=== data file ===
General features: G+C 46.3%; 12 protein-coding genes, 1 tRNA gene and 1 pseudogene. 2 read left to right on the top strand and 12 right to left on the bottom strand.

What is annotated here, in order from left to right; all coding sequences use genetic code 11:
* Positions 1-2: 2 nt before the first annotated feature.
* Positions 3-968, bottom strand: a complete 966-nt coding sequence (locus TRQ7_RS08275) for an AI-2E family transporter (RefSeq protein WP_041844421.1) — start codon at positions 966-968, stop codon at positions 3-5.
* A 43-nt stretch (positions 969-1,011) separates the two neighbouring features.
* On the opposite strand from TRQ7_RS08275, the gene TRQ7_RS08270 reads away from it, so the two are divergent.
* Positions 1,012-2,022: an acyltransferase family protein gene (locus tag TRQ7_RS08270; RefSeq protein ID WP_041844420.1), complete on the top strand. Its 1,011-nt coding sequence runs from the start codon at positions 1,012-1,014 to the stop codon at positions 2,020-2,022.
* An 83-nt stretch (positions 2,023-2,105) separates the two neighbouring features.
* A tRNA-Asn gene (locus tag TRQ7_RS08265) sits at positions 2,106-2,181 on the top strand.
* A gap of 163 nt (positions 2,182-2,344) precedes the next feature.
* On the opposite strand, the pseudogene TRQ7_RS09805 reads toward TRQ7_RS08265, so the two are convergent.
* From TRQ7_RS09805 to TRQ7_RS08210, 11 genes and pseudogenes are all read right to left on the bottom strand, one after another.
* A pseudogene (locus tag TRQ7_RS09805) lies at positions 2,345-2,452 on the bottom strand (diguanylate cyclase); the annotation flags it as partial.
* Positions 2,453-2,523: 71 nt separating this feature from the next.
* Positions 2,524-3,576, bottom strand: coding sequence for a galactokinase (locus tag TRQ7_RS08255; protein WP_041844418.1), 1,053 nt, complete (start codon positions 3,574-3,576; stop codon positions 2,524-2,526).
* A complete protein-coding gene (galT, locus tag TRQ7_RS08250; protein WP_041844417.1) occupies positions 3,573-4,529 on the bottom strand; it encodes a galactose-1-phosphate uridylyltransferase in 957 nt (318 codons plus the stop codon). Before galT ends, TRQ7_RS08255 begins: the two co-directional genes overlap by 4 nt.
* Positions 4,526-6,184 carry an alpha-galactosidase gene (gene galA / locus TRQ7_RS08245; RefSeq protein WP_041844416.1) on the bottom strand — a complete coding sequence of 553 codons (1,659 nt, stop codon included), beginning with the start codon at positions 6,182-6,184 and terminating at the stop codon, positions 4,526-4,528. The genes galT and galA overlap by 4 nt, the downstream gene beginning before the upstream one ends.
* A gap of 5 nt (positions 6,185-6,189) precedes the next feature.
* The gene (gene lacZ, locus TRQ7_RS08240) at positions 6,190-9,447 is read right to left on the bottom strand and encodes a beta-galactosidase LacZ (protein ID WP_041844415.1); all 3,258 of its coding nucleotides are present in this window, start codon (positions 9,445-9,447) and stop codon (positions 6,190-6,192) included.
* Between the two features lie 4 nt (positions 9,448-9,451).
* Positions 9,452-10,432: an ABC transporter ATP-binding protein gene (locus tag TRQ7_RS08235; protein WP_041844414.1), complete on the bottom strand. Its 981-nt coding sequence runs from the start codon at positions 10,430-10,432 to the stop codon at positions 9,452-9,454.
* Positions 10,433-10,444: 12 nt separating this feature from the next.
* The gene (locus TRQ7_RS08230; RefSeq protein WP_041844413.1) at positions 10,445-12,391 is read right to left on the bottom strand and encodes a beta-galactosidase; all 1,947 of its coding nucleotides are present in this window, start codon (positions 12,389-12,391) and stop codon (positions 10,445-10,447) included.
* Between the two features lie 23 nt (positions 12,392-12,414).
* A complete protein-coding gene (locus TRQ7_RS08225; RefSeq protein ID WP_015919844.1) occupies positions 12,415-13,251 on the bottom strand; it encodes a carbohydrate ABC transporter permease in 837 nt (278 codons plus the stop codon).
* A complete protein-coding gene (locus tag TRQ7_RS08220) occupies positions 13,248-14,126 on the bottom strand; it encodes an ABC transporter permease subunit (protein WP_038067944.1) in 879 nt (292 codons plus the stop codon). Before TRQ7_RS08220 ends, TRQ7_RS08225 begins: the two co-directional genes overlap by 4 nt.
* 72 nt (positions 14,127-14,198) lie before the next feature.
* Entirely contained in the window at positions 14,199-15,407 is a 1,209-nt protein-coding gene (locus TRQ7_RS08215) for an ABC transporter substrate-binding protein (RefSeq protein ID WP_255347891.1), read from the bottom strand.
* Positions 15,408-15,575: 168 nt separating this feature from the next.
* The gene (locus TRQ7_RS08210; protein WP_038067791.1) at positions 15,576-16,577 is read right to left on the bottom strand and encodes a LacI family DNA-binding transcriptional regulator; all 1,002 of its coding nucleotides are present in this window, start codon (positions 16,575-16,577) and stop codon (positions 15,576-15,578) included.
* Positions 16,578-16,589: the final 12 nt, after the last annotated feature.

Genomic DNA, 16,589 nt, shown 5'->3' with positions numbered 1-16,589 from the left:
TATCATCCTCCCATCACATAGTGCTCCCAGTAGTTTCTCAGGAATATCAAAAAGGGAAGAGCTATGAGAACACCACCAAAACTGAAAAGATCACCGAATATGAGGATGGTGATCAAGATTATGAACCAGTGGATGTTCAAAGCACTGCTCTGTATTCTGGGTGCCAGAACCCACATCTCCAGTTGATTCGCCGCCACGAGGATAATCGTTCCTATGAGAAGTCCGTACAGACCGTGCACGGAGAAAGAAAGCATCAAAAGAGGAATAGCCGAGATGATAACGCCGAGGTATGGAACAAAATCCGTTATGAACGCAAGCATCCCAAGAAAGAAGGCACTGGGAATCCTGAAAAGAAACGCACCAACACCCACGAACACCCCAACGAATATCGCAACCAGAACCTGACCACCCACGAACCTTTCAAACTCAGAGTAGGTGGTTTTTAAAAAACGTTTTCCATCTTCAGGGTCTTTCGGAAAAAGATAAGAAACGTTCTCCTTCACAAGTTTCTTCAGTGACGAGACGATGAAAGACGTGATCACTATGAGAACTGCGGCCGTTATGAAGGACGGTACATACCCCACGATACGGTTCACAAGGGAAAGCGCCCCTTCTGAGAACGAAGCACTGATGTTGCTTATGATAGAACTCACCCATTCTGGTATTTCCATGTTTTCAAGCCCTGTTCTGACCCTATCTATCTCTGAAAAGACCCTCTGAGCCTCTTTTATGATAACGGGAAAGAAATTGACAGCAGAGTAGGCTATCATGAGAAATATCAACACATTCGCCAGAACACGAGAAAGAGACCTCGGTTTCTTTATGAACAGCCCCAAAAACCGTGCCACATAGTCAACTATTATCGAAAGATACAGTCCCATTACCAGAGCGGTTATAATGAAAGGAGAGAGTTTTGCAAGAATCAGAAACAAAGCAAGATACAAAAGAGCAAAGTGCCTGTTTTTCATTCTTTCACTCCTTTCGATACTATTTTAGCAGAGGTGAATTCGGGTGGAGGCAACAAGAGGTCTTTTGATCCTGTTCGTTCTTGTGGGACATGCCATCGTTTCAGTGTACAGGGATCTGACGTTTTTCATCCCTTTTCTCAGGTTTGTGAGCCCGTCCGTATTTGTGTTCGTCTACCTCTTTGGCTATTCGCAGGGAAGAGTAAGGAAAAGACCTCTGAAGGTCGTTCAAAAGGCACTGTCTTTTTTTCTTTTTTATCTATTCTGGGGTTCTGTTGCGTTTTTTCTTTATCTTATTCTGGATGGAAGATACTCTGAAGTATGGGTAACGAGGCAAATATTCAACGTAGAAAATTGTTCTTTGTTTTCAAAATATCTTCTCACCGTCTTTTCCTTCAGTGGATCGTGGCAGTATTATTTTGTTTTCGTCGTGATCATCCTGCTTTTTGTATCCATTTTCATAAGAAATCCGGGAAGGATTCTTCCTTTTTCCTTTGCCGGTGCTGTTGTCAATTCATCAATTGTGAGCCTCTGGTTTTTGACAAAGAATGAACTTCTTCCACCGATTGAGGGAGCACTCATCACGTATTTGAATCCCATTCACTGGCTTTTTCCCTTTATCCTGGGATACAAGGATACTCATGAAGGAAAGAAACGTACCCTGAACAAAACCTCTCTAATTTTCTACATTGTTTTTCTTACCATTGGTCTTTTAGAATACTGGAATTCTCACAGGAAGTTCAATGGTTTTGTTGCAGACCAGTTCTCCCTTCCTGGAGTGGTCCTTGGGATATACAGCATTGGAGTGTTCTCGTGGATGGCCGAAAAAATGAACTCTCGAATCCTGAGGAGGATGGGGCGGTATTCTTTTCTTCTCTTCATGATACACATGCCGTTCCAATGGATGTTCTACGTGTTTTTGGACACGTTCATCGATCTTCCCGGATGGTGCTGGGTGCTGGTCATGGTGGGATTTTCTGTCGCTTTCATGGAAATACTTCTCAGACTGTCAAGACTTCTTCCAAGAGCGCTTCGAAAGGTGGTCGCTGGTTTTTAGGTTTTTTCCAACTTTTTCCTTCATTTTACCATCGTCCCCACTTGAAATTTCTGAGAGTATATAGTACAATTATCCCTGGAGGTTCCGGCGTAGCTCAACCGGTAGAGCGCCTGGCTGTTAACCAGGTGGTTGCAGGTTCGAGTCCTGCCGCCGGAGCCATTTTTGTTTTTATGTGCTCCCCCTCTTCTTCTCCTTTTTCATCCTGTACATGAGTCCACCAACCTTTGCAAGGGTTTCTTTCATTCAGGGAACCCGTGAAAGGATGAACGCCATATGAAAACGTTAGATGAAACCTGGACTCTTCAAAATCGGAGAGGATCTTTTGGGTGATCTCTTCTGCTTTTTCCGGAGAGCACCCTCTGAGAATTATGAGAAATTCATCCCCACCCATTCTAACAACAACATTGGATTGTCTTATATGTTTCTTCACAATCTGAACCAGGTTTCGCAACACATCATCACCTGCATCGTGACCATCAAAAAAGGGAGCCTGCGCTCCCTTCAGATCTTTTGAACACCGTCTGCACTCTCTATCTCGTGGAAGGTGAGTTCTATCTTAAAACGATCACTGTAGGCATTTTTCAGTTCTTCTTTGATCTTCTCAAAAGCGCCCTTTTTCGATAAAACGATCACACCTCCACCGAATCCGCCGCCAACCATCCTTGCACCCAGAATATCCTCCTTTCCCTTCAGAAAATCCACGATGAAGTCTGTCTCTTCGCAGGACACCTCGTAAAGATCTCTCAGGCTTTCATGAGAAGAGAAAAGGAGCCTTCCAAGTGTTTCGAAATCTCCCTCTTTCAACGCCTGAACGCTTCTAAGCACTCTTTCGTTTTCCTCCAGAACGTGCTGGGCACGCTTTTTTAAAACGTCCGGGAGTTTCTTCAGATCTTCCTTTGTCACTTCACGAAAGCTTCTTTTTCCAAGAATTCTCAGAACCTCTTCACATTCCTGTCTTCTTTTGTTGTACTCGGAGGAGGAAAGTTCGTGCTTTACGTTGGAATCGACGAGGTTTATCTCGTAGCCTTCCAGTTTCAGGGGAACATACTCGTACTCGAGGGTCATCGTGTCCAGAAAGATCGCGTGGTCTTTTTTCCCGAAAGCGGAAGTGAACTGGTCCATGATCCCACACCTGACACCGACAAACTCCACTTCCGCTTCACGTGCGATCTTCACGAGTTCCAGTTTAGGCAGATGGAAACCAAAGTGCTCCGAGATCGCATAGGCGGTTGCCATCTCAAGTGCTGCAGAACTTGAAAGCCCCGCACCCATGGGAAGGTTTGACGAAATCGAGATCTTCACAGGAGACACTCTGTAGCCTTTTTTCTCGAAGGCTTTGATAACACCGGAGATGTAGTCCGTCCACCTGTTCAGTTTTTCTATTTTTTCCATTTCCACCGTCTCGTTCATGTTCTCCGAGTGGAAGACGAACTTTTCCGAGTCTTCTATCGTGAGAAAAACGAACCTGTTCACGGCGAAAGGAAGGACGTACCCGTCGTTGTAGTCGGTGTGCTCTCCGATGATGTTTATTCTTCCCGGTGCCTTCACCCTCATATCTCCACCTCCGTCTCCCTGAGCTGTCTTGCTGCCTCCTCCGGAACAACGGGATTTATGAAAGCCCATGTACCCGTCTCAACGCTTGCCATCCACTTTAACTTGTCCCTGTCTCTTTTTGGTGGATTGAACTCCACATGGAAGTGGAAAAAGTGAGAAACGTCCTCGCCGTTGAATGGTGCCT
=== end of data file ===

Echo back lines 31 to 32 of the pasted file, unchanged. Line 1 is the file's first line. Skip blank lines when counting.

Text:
* Positions 16,578-16,589: the final 12 nt, after the last annotated feature.

Genomic DNA, 16,589 nt, shown 5'->3' with positions numbered 1-16,589 from the left: